Stress is always my number one priority in improvement. My motto this year is: it's okay to say no. I've been the "yes mam" for years and it takes a toll on your life. Contrary to the movie, it does not always yield the best results. Initially, it feels like it does because you are heavily involved, but it's not sustainable. So, I'm trying hard this year to prioritize what is important and say "no" to the things that don't improve my life quality, but say "yes" to the little things. I want to say yes to looking after my nieces more; say yes to long kayak rides; say yes to visiting my parents; say yes to more painting; say yes to more game nights; say yes to the "extras." I want to learn to say no to taking on more tasks the wear me down. As much as I enjoy taking on leadership roles, it's the people in my life that will sustain me - not additional tasks. This year is the year to saying no to tasks and saying yes to people. That's a hard distinction to make and it's even more difficult for teachers to say. Educators are some of the most committed of all. We are committed to our jobs. However, we are committed to the point of burn out and not to the avail of students. Students will benefit from us being whole people. They benefit from us having a life outside of the classroom. Think about your most influential teachers - they were probably more than a teacher to you. They were a person. Be a person to your students. Embrace all the things that make you, you.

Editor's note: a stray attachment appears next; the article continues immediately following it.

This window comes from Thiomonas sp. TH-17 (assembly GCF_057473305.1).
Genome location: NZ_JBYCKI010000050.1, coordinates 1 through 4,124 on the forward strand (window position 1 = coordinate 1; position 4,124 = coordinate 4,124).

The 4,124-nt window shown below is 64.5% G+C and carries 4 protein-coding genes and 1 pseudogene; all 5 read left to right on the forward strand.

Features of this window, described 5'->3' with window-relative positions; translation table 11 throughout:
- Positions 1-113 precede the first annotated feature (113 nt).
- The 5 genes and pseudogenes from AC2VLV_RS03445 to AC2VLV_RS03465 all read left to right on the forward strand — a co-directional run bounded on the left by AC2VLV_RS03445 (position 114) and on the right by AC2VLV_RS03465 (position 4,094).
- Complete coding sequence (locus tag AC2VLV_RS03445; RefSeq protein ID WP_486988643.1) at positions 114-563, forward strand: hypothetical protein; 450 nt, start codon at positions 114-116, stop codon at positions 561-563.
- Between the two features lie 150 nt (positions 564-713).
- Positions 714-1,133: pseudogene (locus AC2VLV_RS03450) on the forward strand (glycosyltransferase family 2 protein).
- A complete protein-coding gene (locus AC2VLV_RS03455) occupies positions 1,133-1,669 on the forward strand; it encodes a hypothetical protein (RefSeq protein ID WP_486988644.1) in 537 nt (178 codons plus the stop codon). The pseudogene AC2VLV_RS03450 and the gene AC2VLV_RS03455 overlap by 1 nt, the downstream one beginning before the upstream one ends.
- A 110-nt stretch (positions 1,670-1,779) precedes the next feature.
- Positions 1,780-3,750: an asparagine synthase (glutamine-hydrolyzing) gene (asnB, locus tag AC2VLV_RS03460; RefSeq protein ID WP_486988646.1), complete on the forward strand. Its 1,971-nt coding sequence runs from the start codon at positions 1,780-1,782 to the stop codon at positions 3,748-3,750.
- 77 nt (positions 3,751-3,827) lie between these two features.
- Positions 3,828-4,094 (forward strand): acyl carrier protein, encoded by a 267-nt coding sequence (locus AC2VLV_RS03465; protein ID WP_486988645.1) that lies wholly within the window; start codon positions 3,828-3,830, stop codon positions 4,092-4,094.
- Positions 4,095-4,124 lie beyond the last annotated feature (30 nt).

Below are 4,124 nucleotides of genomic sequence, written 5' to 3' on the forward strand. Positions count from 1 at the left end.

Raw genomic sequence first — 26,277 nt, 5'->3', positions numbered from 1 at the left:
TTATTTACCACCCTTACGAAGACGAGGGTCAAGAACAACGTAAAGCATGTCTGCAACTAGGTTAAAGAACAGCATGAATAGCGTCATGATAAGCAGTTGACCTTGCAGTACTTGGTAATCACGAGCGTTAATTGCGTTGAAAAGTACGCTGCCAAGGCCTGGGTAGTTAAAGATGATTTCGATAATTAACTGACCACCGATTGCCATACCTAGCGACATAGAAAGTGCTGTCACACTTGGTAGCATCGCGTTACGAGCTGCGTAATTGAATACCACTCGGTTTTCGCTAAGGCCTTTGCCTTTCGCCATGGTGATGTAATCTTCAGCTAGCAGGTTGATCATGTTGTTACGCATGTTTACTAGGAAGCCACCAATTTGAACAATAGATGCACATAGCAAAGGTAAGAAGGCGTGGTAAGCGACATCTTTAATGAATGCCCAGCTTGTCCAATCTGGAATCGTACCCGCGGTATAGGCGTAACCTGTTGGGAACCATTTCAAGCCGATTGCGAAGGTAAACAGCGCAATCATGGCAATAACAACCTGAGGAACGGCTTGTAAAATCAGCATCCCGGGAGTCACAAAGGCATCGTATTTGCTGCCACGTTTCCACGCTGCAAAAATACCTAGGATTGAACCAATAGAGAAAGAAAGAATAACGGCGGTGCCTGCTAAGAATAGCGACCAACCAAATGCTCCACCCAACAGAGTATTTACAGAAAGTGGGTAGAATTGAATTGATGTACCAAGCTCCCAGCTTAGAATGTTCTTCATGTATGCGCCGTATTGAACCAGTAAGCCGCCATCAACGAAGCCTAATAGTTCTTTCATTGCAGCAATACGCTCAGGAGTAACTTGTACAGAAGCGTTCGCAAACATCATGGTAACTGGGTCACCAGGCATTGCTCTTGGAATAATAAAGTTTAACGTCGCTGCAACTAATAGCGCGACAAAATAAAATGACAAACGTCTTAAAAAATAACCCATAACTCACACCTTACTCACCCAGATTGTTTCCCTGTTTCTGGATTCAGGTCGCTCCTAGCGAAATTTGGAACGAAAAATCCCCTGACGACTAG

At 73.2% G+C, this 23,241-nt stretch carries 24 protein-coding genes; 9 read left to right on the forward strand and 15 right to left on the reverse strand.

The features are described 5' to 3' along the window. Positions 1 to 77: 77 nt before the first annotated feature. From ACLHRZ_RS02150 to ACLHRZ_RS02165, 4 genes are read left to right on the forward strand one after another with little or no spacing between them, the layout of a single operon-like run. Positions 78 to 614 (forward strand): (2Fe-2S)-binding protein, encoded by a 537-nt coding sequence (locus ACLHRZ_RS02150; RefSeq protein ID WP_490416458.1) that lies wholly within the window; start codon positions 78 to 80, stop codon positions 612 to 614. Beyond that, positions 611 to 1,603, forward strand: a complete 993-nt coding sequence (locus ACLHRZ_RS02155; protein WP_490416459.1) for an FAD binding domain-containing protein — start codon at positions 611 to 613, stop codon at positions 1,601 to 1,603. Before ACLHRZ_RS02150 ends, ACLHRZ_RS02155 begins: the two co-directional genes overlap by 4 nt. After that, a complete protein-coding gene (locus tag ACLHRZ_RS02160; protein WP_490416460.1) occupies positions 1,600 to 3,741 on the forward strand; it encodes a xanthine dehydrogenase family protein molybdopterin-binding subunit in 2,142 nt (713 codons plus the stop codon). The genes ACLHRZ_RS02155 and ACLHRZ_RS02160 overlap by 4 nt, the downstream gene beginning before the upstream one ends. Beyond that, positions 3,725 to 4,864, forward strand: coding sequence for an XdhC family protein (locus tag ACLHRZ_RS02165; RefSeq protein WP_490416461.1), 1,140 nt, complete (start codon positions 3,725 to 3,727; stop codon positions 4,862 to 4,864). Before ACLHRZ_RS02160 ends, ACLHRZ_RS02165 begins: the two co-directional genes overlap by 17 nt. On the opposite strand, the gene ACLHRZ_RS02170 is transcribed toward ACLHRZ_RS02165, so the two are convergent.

My next improvement is on creativity. I love being creative but because of point #1, it becomes #2 on my list. This year, I am focusing on my creativity and making. I am trying things I never tried before. I am experimenting in makerspaces, creating a new repertoire of experiments. There is reason why creativity is one of the 4Cs. Being creative is what leads to innovation. I would rather have "average" students who are willing to be creative than "above average" students who do not take creative risks. When things are not entirely streamlined, we find creativity. And, sometimes in those moments of creativity, genius happens. 

What will you do differently or better this year? How will you make yourself a 3D/360 person?

Wednesday, September 2, 2015

Girl Power: STEM edition

Today's feature post is not on encouraging more girls into STEM, but on changing STEM to be more inclusive of diverse thought. I read an awesome article from EdSurge on the questions we need to be asking to change STEM. I have posted the highlights of that article as well as a number of resources for girls in coding/STEM/STEAM on my Girl Power presentation. As more resources become available, I will continue to post them.

You can find all of my resources at Enjoy!

Highlights and updates to Girl Power include:

From EdSurge (link)

TeachThough includes even more resources for girls and STEM (40 to be exact).

And, the Girl Scouts are going STEM!

The full presentation is available below: